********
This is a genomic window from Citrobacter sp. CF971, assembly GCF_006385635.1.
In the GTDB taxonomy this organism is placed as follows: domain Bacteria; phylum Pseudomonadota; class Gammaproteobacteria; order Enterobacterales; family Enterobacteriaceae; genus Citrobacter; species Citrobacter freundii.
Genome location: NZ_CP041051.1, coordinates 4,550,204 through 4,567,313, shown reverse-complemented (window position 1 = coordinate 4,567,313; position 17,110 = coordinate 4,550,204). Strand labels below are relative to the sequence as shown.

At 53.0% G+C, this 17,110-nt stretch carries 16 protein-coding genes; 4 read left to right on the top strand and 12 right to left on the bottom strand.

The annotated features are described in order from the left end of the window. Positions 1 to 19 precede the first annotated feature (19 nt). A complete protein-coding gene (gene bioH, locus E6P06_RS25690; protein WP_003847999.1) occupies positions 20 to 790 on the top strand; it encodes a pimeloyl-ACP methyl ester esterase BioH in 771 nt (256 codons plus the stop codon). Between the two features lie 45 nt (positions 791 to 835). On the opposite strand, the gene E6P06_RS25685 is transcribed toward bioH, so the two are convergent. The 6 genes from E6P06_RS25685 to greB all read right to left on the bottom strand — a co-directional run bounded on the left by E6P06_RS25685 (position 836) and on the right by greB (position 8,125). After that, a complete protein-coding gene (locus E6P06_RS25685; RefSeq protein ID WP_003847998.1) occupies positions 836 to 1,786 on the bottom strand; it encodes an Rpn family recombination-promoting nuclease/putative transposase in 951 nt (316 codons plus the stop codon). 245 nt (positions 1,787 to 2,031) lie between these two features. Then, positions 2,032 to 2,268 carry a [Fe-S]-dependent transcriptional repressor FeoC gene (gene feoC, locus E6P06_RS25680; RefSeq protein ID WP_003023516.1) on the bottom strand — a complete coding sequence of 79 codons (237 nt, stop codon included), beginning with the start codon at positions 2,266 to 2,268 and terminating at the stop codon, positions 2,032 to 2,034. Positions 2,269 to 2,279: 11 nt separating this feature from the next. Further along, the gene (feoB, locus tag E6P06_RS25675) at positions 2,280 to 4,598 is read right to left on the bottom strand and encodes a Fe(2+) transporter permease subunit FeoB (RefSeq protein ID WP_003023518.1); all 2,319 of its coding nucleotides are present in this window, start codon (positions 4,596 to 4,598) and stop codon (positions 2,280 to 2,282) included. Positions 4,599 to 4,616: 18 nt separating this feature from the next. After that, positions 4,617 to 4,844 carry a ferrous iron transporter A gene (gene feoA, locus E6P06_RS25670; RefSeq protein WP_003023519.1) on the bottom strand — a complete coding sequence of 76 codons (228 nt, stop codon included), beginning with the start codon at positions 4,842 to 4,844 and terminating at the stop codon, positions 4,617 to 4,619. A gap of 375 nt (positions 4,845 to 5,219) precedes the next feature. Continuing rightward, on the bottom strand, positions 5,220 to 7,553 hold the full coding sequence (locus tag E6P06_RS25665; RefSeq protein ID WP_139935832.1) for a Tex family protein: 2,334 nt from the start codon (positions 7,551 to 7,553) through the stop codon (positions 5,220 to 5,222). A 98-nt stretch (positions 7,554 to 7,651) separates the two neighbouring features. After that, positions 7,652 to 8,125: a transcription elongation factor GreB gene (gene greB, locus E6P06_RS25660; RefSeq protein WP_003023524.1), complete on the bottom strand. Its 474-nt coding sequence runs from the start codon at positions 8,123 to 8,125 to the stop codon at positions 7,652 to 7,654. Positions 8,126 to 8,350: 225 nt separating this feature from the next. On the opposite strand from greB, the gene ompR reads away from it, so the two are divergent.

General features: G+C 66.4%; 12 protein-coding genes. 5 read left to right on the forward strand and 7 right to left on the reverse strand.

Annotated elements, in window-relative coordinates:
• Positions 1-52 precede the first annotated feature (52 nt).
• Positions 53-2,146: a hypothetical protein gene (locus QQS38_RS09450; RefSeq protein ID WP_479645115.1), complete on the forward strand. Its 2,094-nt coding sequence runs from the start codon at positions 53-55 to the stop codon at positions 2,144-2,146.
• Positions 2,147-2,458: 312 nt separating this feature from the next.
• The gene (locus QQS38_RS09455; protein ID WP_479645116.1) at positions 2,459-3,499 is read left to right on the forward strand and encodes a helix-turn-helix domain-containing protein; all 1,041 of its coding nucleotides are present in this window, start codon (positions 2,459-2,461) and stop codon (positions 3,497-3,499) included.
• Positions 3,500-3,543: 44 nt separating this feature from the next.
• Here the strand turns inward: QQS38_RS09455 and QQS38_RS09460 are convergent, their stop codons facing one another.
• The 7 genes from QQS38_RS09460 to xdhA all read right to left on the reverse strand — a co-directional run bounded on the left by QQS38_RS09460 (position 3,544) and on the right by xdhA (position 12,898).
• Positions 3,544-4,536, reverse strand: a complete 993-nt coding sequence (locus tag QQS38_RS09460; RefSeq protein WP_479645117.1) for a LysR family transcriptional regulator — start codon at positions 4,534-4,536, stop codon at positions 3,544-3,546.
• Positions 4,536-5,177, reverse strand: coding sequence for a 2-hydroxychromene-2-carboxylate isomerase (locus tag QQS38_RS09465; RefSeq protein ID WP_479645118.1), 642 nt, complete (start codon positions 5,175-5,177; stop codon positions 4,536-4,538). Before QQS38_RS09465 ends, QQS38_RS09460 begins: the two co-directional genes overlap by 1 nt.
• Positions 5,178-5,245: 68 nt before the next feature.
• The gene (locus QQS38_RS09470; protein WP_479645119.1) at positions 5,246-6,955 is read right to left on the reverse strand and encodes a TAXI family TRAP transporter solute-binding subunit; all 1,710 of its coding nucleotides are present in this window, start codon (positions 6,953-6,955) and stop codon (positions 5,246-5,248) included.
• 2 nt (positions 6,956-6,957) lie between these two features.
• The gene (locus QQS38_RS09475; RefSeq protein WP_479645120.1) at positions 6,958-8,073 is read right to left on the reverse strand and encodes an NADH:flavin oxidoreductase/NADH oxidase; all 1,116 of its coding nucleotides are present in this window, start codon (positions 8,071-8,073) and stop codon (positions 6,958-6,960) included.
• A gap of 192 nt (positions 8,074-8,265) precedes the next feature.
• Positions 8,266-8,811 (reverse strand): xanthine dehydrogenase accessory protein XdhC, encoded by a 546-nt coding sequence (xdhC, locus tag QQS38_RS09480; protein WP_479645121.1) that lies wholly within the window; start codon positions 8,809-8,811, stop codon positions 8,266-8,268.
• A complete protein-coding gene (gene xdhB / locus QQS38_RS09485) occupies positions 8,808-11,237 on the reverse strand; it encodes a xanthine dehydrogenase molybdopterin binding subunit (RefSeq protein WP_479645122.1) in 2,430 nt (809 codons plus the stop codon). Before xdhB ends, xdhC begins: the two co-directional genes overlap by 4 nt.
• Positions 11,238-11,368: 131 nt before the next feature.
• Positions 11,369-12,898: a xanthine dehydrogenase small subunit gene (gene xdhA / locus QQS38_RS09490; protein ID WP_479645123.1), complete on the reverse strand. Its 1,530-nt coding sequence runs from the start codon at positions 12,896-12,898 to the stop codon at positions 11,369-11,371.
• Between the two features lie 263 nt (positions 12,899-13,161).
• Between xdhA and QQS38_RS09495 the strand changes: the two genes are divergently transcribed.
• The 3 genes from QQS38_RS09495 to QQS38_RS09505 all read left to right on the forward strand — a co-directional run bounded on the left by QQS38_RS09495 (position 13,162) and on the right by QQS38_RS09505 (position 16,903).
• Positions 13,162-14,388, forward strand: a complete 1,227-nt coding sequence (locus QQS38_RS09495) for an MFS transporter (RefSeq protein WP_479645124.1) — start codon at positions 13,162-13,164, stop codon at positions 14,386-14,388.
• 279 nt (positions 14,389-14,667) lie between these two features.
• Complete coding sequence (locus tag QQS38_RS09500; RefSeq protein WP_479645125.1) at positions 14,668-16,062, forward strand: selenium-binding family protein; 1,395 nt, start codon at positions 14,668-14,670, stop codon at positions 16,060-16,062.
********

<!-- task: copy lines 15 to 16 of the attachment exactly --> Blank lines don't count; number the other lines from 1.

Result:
• Positions 3,544-4,536, reverse strand: a complete 993-nt coding sequence (locus tag QQS38_RS09460; RefSeq protein WP_479645117.1) for a LysR family transcriptional regulator — start codon at positions 4,534-4,536, stop codon at positions 3,544-3,546.
• Positions 4,536-5,177, reverse strand: coding sequence for a 2-hydroxychromene-2-carboxylate isomerase (locus tag QQS38_RS09465; RefSeq protein ID WP_479645118.1), 642 nt, complete (start codon positions 5,175-5,177; stop codon positions 4,536-4,538). Before QQS38_RS09465 ends, QQS38_RS09460 begins: the two co-directional genes overlap by 1 nt.